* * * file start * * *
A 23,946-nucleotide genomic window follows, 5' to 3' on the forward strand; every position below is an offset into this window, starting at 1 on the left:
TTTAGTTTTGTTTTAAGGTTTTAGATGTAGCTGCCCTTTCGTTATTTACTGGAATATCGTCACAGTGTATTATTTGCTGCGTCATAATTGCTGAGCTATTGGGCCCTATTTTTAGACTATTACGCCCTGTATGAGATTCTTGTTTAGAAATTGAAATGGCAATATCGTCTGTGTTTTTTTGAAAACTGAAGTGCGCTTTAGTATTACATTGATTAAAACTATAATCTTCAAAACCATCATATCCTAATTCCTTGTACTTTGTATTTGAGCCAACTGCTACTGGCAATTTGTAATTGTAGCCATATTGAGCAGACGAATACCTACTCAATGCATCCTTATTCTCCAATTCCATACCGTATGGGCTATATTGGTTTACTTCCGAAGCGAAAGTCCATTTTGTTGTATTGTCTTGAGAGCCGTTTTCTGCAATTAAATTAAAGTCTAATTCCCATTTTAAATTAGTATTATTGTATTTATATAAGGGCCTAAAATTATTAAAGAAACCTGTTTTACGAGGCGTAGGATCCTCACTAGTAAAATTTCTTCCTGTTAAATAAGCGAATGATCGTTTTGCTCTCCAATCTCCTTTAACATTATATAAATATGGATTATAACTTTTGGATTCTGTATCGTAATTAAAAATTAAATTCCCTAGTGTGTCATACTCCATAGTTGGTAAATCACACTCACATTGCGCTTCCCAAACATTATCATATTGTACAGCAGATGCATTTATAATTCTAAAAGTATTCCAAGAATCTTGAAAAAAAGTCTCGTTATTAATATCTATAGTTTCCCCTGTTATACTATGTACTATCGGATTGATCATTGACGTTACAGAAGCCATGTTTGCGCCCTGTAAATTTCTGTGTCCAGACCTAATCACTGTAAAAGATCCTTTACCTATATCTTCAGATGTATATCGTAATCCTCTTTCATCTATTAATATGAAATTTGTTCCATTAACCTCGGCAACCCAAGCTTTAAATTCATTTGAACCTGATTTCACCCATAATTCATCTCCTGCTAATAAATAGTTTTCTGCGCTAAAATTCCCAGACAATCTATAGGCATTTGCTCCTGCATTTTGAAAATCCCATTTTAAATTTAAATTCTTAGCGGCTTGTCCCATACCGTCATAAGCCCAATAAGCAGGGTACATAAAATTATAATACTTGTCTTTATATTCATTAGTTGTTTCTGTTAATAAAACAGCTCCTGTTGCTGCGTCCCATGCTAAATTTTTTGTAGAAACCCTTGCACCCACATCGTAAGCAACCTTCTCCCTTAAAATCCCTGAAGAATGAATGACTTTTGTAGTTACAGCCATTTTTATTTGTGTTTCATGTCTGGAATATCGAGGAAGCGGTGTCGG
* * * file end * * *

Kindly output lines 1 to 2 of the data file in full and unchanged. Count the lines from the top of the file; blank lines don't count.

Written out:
A 23,946-nucleotide genomic window follows, 5' to 3' on the forward strand; every position below is an offset into this window, starting at 1 on the left:
TTTAGTTTTGTTTTAAGGTTTTAGATGTAGCTGCCCTTTCGTTATTTACTGGAATATCGTCACAGTGTATTATTTGCTGCGTCATAATTGCTGAGCTATTGGGCCCTATTTTTAGACTATTACGCCCTGTATGAGATTCTTGTTTAGAAATTGAAATGGCAATATCGTCTGTGTTTTTTTGAAAACTGAAGTGCGCTTTAGTATTACATTGATTAAAACTATAATCTTCAAAACCATCATATCCTAATTCCTTGTACTTTGTATTTGAGCCAACTGCTACTGGCAATTTGTAATTGTAGCCATATTGAGCAGACGAATACCTACTCAATGCATCCTTATTCTCCAATTCCATACCGTATGGGCTATATTGGTTTACTTCCGAAGCGAAAGTCCATTTTGTTGTATTGTCTTGAGAGCCGTTTTCTGCAATTAAATTAAAGTCTAATTCCCATTTTAAATTAGTATTATTGTATTTATATAAGGGCCTAAAATTATTAAAGAAACCTGTTTTACGAGGCGTAGGATCCTCACTAGTAAAATTTCTTCCTGTTAAATAAGCGAATGATCGTTTTGCTCTCCAATCTCCTTTAACATTATATAAATATGGATTATAACTTTTGGATTCTGTATCGTAATTAAAAATTAAATTCCCTAGTGTGTCATACTCCATAGTTGGTAAATCACACTCACATTGCGCTTCCCAAACATTATCATATTGTACAGCAGATGCATTTATAATTCTAAAAGTATTCCAAGAATCTTGAAAAAAAGTCTCGTTATTAATATCTATAGTTTCCCCTGTTATACTATGTACTATCGGATTGATCATTGACGTTACAGAAGCCATGTTTGCGCCCTGTAAATTTCTGTGTCCAGACCTAATCACTGTAAAAGATCCTTTACCTATATCTTCAGATGTATATCGTAATCCTCTTTCATCTATTAATATGAAATTTGTTCCATTAACCTCGGCAACCCAAGCTTTAAATTCATTTGAACCTGATTTCACCCATAATTCATCTCCTGCTAATAAATAGTTTTCTGCGCTAAAATTCCCAGACAATCTATAGGCATTTGCTCCTGCATTTTGAAAATCCCATTTTAAATTTAAATTCTTAGCGGCTTGTCCCATACCGTCATAAGCCCAATAAGCAGGGTACATAAAATTATAATACTTGTCTTTATATTCATTAGTTGTTTCTGTTAATAAAACAGCTCCTGTTGCTGCGTCCCATGCTAAATTTTTTGTAGAAACCCTTGCACCCACATCGTAAGCAACCTTCTCCCTTAAAATCCCTGAAGAATGAATGACTTTTGTAGTTACAGCCATTTTTATTTGTGTTTCATGTCTGGAATATCGAGGAAGCGGTGTCGG